Article: Leadership Lessons from Horses: Jagat Rathore

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Leadership Lessons from Horses: Jagat Rathore

Equine Facilitated Experiential Learning (EFEL) - an approach to human development that questions traditional leadership development practices
Leadership Lessons from Horses: Jagat Rathore
 

Authentic leadership is not only about being compassionate, patient and consistent, but also providing confident and knowledgeable guidance

 

Drawing up a list of desired qualities in a leader may not be easy

 

Equine Facilitated Experiential Learning (EFEL) - an approach to human development that questions traditional leadership development issues

The holy grail of OD

The pursuit of ‘authentic’ or ‘enlightened’ leadership development has long been the holy grail of organization development across the world. Over the years, the term ‘leadership’ has been defined and re-defined many times and the trend will doubtless continue. As leadership roles have evolved and changed over the years, so have the associated skills and qualities. Drawing up a list of universally accepted leadership qualities may not be easy, but it is safe to assume that charisma, integrity, values, loyalty, emotional intelligence, mental awareness, and influencing skill (to name a few) would feature on every list of critical aspects of leadership.

But, the real challenge does not lie in identifying leadership qualities; the big question facing organizations is, “How can we teach – and learn – these skills?” The quest for this ‘holy grail’ has led scholars and researchers far and wide – it has resulted in the development and establishment of various approaches from NLP to Ontology and countless techniques and process from outbound training to executive coaching. Each approach has built upon the other; each technique has juxtaposed with another; and often, the results have been exciting and impactful.

A new approach

The dawn of the new millennium saw the coming of age of another method of human development. Organization development professionals in the USA discovered the benefits of adapting Equine Facilitated Experiential Learning (EFEL) methodology to leadership development and kick-started a whole new trend.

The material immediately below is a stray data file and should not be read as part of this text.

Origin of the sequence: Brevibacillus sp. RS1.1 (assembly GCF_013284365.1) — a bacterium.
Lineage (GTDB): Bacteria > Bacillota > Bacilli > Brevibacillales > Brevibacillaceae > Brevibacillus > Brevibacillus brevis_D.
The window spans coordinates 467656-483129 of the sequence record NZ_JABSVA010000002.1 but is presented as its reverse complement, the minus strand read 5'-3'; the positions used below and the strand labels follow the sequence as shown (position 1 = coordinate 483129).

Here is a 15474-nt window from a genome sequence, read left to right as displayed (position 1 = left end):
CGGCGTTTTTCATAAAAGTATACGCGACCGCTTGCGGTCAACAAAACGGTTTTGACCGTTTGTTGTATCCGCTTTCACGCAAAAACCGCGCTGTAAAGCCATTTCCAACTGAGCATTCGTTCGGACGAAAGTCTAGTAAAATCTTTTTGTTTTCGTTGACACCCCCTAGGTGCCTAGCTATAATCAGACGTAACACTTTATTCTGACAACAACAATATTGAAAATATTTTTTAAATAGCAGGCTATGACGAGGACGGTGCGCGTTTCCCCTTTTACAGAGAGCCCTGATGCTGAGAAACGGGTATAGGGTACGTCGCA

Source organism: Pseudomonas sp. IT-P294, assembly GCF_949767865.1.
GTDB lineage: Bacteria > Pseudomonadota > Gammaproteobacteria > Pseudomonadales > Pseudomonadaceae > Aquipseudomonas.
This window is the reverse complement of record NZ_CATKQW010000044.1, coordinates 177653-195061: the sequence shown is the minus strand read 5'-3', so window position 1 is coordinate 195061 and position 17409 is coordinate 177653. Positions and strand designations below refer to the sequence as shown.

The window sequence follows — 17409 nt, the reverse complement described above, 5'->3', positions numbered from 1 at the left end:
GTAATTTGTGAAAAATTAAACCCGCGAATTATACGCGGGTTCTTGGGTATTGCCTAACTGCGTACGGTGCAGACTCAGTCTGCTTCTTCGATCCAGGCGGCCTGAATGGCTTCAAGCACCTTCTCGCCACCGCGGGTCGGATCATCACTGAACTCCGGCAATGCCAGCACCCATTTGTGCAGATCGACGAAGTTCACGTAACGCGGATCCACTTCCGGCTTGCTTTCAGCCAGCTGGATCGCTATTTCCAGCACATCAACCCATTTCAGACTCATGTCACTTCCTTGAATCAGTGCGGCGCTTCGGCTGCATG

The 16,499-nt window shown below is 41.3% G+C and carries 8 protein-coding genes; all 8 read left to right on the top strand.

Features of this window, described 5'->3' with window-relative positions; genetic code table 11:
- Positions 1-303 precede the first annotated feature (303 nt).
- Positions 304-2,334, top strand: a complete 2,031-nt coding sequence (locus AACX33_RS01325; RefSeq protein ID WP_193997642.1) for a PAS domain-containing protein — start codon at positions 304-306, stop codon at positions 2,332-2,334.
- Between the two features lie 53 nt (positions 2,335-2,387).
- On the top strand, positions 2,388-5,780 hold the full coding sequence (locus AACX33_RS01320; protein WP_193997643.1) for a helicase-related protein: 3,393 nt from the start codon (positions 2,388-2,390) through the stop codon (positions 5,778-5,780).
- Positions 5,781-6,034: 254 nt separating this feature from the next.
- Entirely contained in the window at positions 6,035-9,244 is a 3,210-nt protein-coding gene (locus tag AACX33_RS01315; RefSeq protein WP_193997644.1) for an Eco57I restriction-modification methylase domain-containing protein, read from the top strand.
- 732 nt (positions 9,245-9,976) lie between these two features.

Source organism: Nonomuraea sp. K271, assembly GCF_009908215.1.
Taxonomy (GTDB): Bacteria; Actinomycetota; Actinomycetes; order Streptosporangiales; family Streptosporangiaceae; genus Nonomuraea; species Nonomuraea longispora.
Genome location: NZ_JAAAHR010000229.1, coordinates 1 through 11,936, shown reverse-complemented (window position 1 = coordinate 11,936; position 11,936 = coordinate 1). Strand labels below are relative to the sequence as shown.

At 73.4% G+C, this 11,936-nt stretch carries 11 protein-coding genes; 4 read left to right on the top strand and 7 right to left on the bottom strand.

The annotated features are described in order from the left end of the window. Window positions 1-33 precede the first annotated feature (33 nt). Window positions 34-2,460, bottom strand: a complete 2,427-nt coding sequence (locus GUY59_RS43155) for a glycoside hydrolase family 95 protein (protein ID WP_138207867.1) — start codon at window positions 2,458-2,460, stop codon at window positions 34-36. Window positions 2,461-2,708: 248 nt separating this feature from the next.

EFEL is a relatively new field within the area of behavioral learning programs and draws primarily on the tenets of experiential learning - learning through hands-on experience. In general terms, EFEL is an educational program that is facilitated within a group format and focuses on ground activities rather than riding.

In EFEL programs, participants engage in structured, facilitator-led sessions that include constant feedback related to participants’ experiences. The sessions provide opportunities for participants to become involved in situations that require interaction with the horse and the group, and to reflect on these experiences. The overall intent is to create opportunities whereby participants, through direct experience with the horse, learn about self, internalize this awareness within the sessions, and generalize it to other life situations.

Why horses?

Given the horse’s superior intuitive nature, direct interaction with it is a unique experience. The horse’s intuitive nature has evolved as a mere function of survival; it is constantly attuned to its surroundings and the subtle communication within the herd as a response to ever-changing environments. No surprises then that horses have been observed to have acute communication skills within their social structures and highly adaptive behavioral responses within those structures.

Also, a horse has the ability to respond intuitively to human behavior and intent, which results in immediate feedback from the animal. This response creates opportunities for an EFEL participant to react both cognitively and behaviorally in relation to the cues from the horse.